Andrew Fulford Archive Authors Reformed Irenicism

The Comforting Doctrine of Divine Aseity

For centuries interpreters and translators have wrestled over the significance of the divine name in Exodus 3:14, and the debate shows no signs of abating. However, I want to offer one consideration on the matter that I have not seen mentioned elsewhere. Consider it exegetical grist for the mill.

Bruce Waltke contends that Moses’ question in 3:13 is not what God’s name is, but what it means:

In biblical Hebrew mî (usually glossed “who?”) is the animate, interrogative pronoun that focuses on the person. Thus, mi se meka (lit. “Who is your name?”) is used to ask for someone’s name (Judg. 13:17). The inanimate mah is used when the focus is on the circumstance rather than the person. Thus, mah se meka (lit., “What is your name?”) seeks the meaning of the name (Gen. 32:38). It should not surprise us to find that Moses uses mah rather than mi in this pivotal text, asking mah semo (“What is the meaning of his name?”). Within the context of the narrative, Moses is really anticipating this question from the Israelites, “Given all the suffering we have been through, what does I AM mean anyway?” (Bruce K. Waltke, An Old Testament Theology, 365)

The grammar of the name itself is famously ambiguous, with two main contenders for the correct gloss being “I am” and “I will be”. I think a good case can be made from the context that we should opt for the former. Here are my thoughts.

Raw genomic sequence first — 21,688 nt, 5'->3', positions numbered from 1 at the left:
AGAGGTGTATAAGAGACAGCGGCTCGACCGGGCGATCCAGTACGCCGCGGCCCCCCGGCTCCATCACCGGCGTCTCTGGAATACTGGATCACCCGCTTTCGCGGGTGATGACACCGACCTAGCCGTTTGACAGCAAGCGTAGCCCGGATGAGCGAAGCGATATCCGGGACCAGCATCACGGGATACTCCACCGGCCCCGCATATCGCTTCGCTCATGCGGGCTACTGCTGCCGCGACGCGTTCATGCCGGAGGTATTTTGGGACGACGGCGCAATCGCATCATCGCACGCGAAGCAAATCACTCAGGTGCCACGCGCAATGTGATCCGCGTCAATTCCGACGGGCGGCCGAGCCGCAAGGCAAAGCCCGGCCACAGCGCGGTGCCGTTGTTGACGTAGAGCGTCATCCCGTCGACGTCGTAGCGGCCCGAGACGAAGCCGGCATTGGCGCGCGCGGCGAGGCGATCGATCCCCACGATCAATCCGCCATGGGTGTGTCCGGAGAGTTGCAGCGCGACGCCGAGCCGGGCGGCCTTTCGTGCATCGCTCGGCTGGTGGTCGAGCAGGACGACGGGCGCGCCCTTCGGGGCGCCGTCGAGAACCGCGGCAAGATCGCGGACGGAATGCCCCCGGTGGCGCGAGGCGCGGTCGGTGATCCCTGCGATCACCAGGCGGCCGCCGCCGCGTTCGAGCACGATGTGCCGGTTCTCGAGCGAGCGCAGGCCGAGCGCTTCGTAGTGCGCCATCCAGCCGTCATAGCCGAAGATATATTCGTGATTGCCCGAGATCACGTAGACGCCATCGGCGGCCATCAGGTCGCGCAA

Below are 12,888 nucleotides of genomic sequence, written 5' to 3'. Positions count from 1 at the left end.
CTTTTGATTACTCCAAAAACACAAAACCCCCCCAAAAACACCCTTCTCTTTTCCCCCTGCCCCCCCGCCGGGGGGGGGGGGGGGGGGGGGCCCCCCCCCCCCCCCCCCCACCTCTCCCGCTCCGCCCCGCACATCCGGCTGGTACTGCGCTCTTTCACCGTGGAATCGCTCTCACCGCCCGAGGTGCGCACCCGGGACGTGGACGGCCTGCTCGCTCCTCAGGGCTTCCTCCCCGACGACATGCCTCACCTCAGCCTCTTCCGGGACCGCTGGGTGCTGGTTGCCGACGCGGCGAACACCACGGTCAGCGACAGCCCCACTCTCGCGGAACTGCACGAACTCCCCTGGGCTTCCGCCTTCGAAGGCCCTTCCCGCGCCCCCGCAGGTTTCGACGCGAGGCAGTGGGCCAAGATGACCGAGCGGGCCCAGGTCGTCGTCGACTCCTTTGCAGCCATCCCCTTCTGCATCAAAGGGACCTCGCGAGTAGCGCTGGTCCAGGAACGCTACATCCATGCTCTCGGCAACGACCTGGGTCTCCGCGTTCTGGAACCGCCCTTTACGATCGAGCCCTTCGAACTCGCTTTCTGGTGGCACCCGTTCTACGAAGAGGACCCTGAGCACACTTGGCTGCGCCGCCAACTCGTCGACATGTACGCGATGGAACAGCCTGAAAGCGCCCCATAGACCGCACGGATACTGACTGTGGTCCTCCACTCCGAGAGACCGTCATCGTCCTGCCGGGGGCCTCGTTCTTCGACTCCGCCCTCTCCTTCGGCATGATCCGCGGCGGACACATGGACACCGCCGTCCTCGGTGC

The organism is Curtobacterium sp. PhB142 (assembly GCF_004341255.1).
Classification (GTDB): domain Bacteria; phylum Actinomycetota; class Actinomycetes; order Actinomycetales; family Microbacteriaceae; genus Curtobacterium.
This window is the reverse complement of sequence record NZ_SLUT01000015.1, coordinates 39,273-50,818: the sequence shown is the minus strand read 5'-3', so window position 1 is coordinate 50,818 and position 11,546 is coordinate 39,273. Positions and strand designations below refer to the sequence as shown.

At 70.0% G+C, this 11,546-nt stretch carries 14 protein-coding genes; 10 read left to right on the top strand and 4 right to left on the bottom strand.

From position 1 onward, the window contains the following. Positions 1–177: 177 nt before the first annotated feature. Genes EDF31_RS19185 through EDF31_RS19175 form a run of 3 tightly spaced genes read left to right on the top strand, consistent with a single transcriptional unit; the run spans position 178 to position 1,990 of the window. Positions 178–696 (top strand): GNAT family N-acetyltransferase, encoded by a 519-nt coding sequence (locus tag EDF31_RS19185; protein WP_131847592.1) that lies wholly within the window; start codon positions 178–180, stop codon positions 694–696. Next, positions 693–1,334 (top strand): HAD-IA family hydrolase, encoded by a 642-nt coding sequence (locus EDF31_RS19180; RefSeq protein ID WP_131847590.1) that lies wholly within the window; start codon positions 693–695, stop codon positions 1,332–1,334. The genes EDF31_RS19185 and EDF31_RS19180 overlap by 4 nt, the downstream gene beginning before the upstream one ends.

Firstly, it’s not clear what the future tense option would mean on its own. How informative is it to answer “given all our suffering, what does your name mean?” with “I will exist in the future”? In reply to all the other questions Moses asks in this chapter and the next, God provides reasons that Moses should not be afraid to carry out his will. Thus the reader is naturally led to anticipate an answer with a similar intent in this case. If the future tense reply does not clearly realize that anticipation, might the present tense option fare better?

On a prima facie reading, the present tense translation suggests simply that God exists, “I am”. As we have already noted, Moses’ question was looking for the meaning of this name, and since names in scripture commonly signified the nature of the thing they named (cf. Genesis 2 with Adam naming the animals, etc.), we are probably meant to assume the same in our interpretation here. “I am” tells us something about God’s nature that marks him out as an individual from all other things.